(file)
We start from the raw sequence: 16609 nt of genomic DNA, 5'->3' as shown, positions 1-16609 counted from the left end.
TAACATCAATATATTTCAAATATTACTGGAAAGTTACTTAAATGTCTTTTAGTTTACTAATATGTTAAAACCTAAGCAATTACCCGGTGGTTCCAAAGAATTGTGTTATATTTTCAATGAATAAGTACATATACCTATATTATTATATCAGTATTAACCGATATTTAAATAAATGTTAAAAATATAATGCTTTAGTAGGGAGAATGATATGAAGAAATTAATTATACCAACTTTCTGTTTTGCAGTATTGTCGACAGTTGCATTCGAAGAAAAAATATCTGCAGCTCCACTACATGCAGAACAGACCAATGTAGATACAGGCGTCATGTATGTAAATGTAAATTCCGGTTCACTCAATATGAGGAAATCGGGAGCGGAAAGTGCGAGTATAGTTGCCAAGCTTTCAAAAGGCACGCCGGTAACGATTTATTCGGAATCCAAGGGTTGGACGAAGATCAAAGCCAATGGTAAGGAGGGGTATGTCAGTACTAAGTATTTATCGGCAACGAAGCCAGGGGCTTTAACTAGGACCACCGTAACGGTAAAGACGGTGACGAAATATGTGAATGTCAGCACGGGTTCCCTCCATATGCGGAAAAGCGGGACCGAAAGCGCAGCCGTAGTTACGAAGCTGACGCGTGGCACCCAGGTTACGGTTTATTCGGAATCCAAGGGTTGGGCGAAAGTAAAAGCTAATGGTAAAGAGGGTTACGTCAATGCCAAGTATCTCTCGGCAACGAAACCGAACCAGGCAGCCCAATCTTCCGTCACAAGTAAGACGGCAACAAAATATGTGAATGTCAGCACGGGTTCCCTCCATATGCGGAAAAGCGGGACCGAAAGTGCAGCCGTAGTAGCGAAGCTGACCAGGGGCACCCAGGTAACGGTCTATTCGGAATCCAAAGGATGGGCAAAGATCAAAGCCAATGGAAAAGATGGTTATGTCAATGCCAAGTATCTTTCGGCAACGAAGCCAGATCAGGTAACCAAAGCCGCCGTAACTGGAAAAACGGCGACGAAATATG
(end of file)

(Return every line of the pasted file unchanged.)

We start from the raw sequence: 16609 nt of genomic DNA, 5'->3' as shown, positions 1-16609 counted from the left end.
TAACATCAATATATTTCAAATATTACTGGAAAGTTACTTAAATGTCTTTTAGTTTACTAATATGTTAAAACCTAAGCAATTACCCGGTGGTTCCAAAGAATTGTGTTATATTTTCAATGAATAAGTACATATACCTATATTATTATATCAGTATTAACCGATATTTAAATAAATGTTAAAAATATAATGCTTTAGTAGGGAGAATGATATGAAGAAATTAATTATACCAACTTTCTGTTTTGCAGTATTGTCGACAGTTGCATTCGAAGAAAAAATATCTGCAGCTCCACTACATGCAGAACAGACCAATGTAGATACAGGCGTCATGTATGTAAATGTAAATTCCGGTTCACTCAATATGAGGAAATCGGGAGCGGAAAGTGCGAGTATAGTTGCCAAGCTTTCAAAAGGCACGCCGGTAACGATTTATTCGGAATCCAAGGGTTGGACGAAGATCAAAGCCAATGGTAAGGAGGGGTATGTCAGTACTAAGTATTTATCGGCAACGAAGCCAGGGGCTTTAACTAGGACCACCGTAACGGTAAAGACGGTGACGAAATATGTGAATGTCAGCACGGGTTCCCTCCATATGCGGAAAAGCGGGACCGAAAGCGCAGCCGTAGTTACGAAGCTGACGCGTGGCACCCAGGTTACGGTTTATTCGGAATCCAAGGGTTGGGCGAAAGTAAAAGCTAATGGTAAAGAGGGTTACGTCAATGCCAAGTATCTCTCGGCAACGAAACCGAACCAGGCAGCCCAATCTTCCGTCACAAGTAAGACGGCAACAAAATATGTGAATGTCAGCACGGGTTCCCTCCATATGCGGAAAAGCGGGACCGAAAGTGCAGCCGTAGTAGCGAAGCTGACCAGGGGCACCCAGGTAACGGTCTATTCGGAATCCAAAGGATGGGCAAAGATCAAAGCCAATGGAAAAGATGGTTATGTCAATGCCAAGTATCTTTCGGCAACGAAGCCAGATCAGGTAACCAAAGCCGCCGTAACTGGAAAAACGGCGACGAAATATG